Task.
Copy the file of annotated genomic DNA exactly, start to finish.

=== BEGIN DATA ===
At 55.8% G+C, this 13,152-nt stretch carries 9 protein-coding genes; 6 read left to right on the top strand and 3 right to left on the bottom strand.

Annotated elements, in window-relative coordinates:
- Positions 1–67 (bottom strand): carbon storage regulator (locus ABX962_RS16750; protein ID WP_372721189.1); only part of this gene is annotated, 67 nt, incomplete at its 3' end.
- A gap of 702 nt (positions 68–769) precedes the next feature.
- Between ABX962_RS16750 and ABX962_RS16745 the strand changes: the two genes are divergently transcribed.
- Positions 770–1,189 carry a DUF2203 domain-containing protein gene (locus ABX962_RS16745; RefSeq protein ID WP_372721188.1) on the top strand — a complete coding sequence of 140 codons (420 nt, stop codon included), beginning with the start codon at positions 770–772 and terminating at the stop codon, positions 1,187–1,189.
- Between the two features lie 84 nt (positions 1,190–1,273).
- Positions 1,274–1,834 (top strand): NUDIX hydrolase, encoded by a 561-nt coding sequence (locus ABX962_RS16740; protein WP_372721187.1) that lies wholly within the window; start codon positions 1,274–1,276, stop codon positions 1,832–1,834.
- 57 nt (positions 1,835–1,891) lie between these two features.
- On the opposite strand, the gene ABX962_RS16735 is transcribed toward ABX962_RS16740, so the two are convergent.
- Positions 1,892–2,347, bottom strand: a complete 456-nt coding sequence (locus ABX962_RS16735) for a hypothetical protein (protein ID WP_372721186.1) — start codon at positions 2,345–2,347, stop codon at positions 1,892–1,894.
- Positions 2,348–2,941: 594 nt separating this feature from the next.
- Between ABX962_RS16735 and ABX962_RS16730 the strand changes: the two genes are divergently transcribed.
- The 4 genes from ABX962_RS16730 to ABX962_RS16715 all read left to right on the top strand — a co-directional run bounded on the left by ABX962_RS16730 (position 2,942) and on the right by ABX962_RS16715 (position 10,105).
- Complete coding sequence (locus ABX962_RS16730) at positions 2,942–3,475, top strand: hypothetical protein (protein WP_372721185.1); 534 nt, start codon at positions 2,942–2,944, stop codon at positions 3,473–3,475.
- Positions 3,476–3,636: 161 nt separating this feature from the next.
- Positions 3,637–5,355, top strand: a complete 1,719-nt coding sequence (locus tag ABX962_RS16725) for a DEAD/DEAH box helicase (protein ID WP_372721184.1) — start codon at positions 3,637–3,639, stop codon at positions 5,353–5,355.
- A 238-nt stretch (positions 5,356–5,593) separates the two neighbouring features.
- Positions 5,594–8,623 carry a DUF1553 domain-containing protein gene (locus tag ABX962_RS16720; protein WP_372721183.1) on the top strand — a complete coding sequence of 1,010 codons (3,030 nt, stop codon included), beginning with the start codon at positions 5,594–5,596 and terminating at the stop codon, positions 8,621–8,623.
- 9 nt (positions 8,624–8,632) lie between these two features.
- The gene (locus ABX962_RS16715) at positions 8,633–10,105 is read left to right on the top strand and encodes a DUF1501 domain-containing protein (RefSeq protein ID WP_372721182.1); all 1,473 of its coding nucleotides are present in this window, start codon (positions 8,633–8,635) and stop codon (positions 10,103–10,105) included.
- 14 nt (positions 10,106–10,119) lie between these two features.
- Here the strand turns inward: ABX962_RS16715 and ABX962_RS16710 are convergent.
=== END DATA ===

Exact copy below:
At 55.8% G+C, this 13,152-nt stretch carries 9 protein-coding genes; 6 read left to right on the top strand and 3 right to left on the bottom strand.

Annotated elements, in window-relative coordinates:
- Positions 1–67 (bottom strand): carbon storage regulator (locus ABX962_RS16750; protein ID WP_372721189.1); only part of this gene is annotated, 67 nt, incomplete at its 3' end.
- A gap of 702 nt (positions 68–769) precedes the next feature.
- Between ABX962_RS16750 and ABX962_RS16745 the strand changes: the two genes are divergently transcribed.
- Positions 770–1,189 carry a DUF2203 domain-containing protein gene (locus ABX962_RS16745; RefSeq protein ID WP_372721188.1) on the top strand — a complete coding sequence of 140 codons (420 nt, stop codon included), beginning with the start codon at positions 770–772 and terminating at the stop codon, positions 1,187–1,189.
- Between the two features lie 84 nt (positions 1,190–1,273).
- Positions 1,274–1,834 (top strand): NUDIX hydrolase, encoded by a 561-nt coding sequence (locus ABX962_RS16740; protein WP_372721187.1) that lies wholly within the window; start codon positions 1,274–1,276, stop codon positions 1,832–1,834.
- 57 nt (positions 1,835–1,891) lie between these two features.
- On the opposite strand, the gene ABX962_RS16735 is transcribed toward ABX962_RS16740, so the two are convergent.
- Positions 1,892–2,347, bottom strand: a complete 456-nt coding sequence (locus ABX962_RS16735) for a hypothetical protein (protein ID WP_372721186.1) — start codon at positions 2,345–2,347, stop codon at positions 1,892–1,894.
- Positions 2,348–2,941: 594 nt separating this feature from the next.
- Between ABX962_RS16735 and ABX962_RS16730 the strand changes: the two genes are divergently transcribed.
- The 4 genes from ABX962_RS16730 to ABX962_RS16715 all read left to right on the top strand — a co-directional run bounded on the left by ABX962_RS16730 (position 2,942) and on the right by ABX962_RS16715 (position 10,105).
- Complete coding sequence (locus ABX962_RS16730) at positions 2,942–3,475, top strand: hypothetical protein (protein WP_372721185.1); 534 nt, start codon at positions 2,942–2,944, stop codon at positions 3,473–3,475.
- Positions 3,476–3,636: 161 nt separating this feature from the next.
- Positions 3,637–5,355, top strand: a complete 1,719-nt coding sequence (locus tag ABX962_RS16725) for a DEAD/DEAH box helicase (protein ID WP_372721184.1) — start codon at positions 3,637–3,639, stop codon at positions 5,353–5,355.
- A 238-nt stretch (positions 5,356–5,593) separates the two neighbouring features.
- Positions 5,594–8,623 carry a DUF1553 domain-containing protein gene (locus tag ABX962_RS16720; protein WP_372721183.1) on the top strand — a complete coding sequence of 1,010 codons (3,030 nt, stop codon included), beginning with the start codon at positions 5,594–5,596 and terminating at the stop codon, positions 8,621–8,623.
- 9 nt (positions 8,624–8,632) lie between these two features.
- The gene (locus ABX962_RS16715) at positions 8,633–10,105 is read left to right on the top strand and encodes a DUF1501 domain-containing protein (RefSeq protein ID WP_372721182.1); all 1,473 of its coding nucleotides are present in this window, start codon (positions 8,633–8,635) and stop codon (positions 10,103–10,105) included.
- 14 nt (positions 10,106–10,119) lie between these two features.
- Here the strand turns inward: ABX962_RS16715 and ABX962_RS16710 are convergent.